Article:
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Issue Oriented

AGA continues to unite the industry to give it a stronger voice on pressing issues

We’re only a few months into 2015, but already we’ve made significant positive changes to the AGA that are uniting the industry and giving us a stronger voice on important issues here in Washington and in each of the 40 states where gaming operates.

In January we announced six new board members, including the first tribal casino. In March, we added four more board members. Through these changes, we’re being inclusive of new players and more communicative and more transparent in our initiatives. These new members will make our organization and the gaming industry even stronger as we tackle important issues.

One of those issues is a complex, sweeping proposal by the IRS. Working with the industry’s leading tax policy experts, we have begun a deep analysis of the proposal. We have held extensive consultations over the past two weeks with a wide range of members. While we have heard a variety of viewpoints regarding the proposal, on one point members have been crystal clear and unanimous: all oppose lowering the reporting threshold on gaming winnings from $1,200 to $600.

This threshold has not been updated since Jimmy Carter was president and Saturday Night Fever debuted on the silver screen. To now cut the threshold in half will create burdensome, unnecessary paperwork and reporting requirements and severely undermine the customer experience.

In addition to the IRS issue, we’re advocating for the next attorney general to take action to crack down on illegal gambling operations. In response to a question during her nomination hearing about how she would tackle illegal gambling, Loretta Lynch expressed a strong desire to take on this challenge. In the coming months, you will see an unprecedented level of collaboration between industry and law enforcement—whether sheriffs, district attorneys, state attorneys general or the Department of Justice. 

And we’re seeking a higher ranking for Las Vegas in the Department of Homeland Security’s grant programs, to enable the city to receive an increase in much-needed security funding. This funding is needed to protect Nevada’s $53 billion gaming industry, its residents, and the 40 million visitors each year. We’re working hand in hand with the city and the Nevada delegation to ensure the unique characteristics of Las Vegas, and gaming in general, are taken into consideration.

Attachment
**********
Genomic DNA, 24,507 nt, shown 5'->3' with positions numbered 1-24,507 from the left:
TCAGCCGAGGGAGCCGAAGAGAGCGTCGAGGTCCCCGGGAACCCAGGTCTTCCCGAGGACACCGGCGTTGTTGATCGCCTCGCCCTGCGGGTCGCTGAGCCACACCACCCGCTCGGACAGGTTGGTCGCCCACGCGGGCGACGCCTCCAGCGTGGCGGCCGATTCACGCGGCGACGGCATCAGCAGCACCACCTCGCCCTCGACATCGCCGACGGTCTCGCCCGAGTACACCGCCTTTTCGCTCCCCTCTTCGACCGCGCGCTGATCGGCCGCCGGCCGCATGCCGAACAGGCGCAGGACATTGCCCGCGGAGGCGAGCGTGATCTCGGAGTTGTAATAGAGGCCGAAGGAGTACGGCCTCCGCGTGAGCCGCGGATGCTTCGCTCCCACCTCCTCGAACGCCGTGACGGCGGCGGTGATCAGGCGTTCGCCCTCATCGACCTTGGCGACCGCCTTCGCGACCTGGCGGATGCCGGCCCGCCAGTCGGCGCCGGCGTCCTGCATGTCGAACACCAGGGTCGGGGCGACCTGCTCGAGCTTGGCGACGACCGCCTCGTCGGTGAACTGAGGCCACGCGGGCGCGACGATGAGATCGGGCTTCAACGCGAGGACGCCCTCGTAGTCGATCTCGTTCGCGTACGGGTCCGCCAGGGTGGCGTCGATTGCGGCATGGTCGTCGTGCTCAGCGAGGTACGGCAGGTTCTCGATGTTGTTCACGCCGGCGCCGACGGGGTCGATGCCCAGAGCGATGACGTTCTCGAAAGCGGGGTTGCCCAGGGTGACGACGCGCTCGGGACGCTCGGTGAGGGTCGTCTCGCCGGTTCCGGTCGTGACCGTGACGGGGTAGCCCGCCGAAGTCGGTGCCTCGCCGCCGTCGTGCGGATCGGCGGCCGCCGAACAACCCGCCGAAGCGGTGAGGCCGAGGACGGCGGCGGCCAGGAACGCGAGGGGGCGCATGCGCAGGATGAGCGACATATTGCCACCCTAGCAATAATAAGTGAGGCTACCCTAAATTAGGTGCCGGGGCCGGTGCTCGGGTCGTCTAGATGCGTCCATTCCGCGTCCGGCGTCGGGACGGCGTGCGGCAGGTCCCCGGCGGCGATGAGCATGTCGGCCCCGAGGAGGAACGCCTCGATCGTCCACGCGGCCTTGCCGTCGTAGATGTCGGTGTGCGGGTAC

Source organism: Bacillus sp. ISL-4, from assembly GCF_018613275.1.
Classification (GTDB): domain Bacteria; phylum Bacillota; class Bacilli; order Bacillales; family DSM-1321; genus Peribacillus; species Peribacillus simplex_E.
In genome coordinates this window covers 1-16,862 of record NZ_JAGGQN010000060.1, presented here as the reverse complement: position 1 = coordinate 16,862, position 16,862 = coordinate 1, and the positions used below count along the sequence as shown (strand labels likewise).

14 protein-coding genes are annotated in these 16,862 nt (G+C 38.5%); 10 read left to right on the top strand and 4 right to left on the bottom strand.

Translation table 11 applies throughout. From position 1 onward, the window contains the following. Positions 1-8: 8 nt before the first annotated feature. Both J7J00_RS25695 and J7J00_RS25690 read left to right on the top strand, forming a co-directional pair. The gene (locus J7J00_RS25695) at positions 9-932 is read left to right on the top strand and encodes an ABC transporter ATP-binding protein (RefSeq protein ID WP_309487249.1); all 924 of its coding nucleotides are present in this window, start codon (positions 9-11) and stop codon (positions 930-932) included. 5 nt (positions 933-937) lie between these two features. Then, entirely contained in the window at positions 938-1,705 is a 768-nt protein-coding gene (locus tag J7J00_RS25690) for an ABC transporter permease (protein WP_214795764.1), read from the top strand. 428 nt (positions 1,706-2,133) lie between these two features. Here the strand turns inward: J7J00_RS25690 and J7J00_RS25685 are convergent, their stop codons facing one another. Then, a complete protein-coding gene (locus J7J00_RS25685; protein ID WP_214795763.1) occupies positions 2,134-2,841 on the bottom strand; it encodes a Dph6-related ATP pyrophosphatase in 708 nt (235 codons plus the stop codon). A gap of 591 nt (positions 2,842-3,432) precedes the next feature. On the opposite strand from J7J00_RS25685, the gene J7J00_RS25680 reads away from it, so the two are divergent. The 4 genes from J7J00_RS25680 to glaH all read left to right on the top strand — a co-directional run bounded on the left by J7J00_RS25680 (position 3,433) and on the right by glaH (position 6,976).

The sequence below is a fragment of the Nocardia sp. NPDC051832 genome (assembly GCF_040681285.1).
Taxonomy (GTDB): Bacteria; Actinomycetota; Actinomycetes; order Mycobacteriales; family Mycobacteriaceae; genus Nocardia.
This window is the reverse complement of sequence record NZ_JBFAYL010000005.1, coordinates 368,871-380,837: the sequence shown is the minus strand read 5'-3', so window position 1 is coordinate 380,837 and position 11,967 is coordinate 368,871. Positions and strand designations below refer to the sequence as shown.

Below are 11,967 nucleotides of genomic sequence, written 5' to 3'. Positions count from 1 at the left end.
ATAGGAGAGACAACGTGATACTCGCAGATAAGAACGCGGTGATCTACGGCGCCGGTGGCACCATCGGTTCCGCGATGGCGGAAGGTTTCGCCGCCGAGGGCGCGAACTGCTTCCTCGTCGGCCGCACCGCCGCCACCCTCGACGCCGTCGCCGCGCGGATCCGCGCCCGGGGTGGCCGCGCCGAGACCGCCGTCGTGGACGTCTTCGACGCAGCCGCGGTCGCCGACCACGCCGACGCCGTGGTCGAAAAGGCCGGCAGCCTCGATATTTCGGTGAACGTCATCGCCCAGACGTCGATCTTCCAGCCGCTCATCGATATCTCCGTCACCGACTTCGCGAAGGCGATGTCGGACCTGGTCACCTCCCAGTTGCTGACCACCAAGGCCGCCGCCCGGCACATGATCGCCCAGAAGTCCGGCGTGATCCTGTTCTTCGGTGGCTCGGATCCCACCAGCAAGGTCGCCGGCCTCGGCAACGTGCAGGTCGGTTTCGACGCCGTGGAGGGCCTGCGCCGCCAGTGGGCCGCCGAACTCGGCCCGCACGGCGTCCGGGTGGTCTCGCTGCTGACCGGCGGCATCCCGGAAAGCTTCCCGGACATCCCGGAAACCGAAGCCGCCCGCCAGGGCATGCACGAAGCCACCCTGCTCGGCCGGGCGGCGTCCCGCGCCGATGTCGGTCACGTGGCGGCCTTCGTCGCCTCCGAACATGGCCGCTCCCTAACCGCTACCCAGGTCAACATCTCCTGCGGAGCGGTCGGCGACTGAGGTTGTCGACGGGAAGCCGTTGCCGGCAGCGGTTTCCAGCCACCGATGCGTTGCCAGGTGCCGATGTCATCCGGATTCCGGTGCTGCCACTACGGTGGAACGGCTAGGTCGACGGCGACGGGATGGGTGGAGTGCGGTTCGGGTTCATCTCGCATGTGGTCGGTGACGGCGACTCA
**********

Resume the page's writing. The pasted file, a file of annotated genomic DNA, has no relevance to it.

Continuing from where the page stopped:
Further, our work with FinCEN continues to ensure a strong, collaborative partnership with the gaming industry. Earlier this year, FinCEN released new guidance for sports books operations—guidance that we welcomed, confident that our members are already employing robust anti-laundering measures in this area. However, we made sure to note that the risk of money laundering is far greater in the vast, unregulated, illegal sports betting market, where no oversight exists whatsoever.

Given this increased scrutiny, we’ve made a point to highlight just how large the illegal sports betting market is. Illegal betting on the Super Bowl, for example, encompasses a market that is 38 times greater than the legal sports betting market. For March Madness, $9 billion in betting will have taken place, with the vast majority of that being outside of the legal, regulated Las Vegas sports books. We continue to discuss the topic of sports betting with our members to determine the best way to address this issue.

Finally, I’ve emphasized that AGA seeks to be a passionate champion for gaming. Through our “Get to Know Gaming” campaign, we’re doing just that. In February, we launched our Faces of Gaming initiative to highlight the employees of the industry, with new research showing that gaming offers more than 200 different career paths and provides a path to the middle class for workers of all backgrounds. We look forward to highlighting employees in gaming markets across the country, many of whom will have the opportunity to play a role in choosing our next president.

Because gaming supports more than half a million jobs and $75 billion in revenue in key presidential states, we launched Gaming Votes to flex our muscle as an industry. This is a first-of-its-kind foray for the gaming industry into presidential politics that is educating candidates about the economic benefits of our industry and educating our employees about the candidates.

Today, with gaming in 40 states, every federal issue affects gaming in some way, whether it’s tax reform, immigration reform, trade or health care.

Beyond D.C., we’re playing an active role in states, whether it’s providing the facts in Florida or pushing back against ill-conceived tax increases on table games in Maryland. More broadly, I was in Las Vegas in March to lay out a framework for “Next Generation Gaming Policy” principles that streamline regulations, remove barriers to innovation and encourage regulators to be more nimble.

It’s clear that the policies that have guided the gaming industry for the past 20 years are, in many instances, obstacles to the industry’s future success. In a highly competitive environment, the gaming industry must be empowered to meet changing consumer demands, reinvest in its product and rapidly innovate. Over the coming weeks and months, we will be elaborating on this framework of Next Generation Gaming Policy, which will address key topics that include taxation, reinvestment, responsible gaming, shipping requirements, licensing and more.

It’s as busy a time as ever for gaming, with many exciting opportunities to move our industry forward. We are tackling these opportunities, as well as the challenges, every day. With a more transparent, inclusive AGA, we’re well-positioned to address every issue with a unified voice that’s as strong as it’s ever been.